Breast augmentation revision surgery may be needed for the following reasons:

  • The patient wants to correct a less than desirable result: Women sometimes regret their original implant size or dimensions and want breasts that are larger or smaller, or perhaps wider or narrower, or even more or less projecting. In some cases, the implants may sit too low on the chest or too far apart, or the breasts are asymmetrical. Revision surgery in these cases typically involves a proper assessment of the patient’s breasts, her chest wall, and her frame. Implants can be replaced, breasts can be narrowed or widened, or even repositioned on the chest to some degree.  Typically, the procedure is focused on correcting any issues that were created during the initial surgery as well as making sure to optimize breast size and appearance for each patient.
  • The patient is no longer happy with the appearance of her breasts: Women who were happy with their original breast augmentation results may become disappointed years later as age, weight changes, pregnancy, and the stress of breast implants cause changes to the appearance of their breasts. One of the most common conditions we treat is implant visibility — usually in the form of visible rippling of saline implants seen through the skin. As the breast tissues thin with age, the implant can become more visible, causing rippling in certain positions, or in extreme cases, in any position. Ideally, the implant should be hidden beneath healthy breast tissue and skin so that the breast feels and looks natural. In most cases, a patient may choose to change from saline to the latest generation of cohesive silicone gel implants that resist rippling, and might need to combine a breast lift or EVL fat grafting with the revision procedure to achieve the desired outcome.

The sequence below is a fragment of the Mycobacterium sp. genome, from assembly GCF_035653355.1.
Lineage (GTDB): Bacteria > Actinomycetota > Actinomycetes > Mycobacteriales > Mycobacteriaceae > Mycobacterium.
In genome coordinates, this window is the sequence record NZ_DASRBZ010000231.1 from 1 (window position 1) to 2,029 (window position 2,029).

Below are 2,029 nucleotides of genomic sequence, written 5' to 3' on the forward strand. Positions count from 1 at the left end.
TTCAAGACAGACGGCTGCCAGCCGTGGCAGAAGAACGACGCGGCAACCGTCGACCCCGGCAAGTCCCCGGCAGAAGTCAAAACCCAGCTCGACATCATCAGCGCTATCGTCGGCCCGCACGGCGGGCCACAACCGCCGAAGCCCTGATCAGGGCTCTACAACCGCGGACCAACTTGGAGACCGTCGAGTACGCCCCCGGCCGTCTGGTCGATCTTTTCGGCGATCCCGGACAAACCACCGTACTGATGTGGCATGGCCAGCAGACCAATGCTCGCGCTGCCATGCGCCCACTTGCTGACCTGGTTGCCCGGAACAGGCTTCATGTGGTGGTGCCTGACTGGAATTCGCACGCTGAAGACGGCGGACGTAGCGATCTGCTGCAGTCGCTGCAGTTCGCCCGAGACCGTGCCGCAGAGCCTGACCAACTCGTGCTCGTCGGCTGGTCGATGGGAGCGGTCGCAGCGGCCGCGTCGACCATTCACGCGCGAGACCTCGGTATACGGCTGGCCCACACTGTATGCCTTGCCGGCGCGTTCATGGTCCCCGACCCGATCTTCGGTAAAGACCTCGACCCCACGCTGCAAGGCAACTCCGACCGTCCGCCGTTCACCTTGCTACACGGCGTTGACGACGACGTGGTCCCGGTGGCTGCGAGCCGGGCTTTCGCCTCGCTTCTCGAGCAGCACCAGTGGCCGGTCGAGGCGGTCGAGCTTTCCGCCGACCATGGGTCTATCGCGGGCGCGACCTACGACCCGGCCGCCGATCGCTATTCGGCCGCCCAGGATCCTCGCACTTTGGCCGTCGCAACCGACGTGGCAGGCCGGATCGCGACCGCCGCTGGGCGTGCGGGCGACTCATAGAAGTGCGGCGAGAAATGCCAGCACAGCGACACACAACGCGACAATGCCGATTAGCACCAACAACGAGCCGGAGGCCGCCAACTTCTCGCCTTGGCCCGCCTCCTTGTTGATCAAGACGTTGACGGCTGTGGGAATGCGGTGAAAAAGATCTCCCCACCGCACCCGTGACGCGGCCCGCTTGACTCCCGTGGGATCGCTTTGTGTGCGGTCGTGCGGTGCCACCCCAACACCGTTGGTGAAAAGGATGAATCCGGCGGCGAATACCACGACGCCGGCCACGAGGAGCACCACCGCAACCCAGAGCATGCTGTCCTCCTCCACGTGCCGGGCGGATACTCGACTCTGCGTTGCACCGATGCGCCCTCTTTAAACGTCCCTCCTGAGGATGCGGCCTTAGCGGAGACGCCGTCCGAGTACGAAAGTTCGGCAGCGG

• The patient experiences a complication: Even though they’re rare, complications that occur following breast augmentation can require revision surgery to correct them. The most common complication is called capsular contracture. Scar tissue forms a capsule around all implants, but with capsular contracture, the scar thickens and contracts abnormally, making the breast feel unnaturally firm. In some cases, the condition becomes painful. Other less common complications include abnormal scarring, implant rupture or leakage, bottoming out, and symmastia (“bread loafing”).

Patients who believe they might be good candidates for breast revision surgery should schedule a consultation to learn about what options are available. Because surgeons from outside the area often refer patients to The Wall Center, we offer virtual consultations for patients who are serious about pursuing corrective surgery but cannot travel to Shreveport for a consultation.

In this video, a patient shares her emotional story of finding a plastic surgeon to perform her breast augmentation revision procedure, as well as her happiness with the results.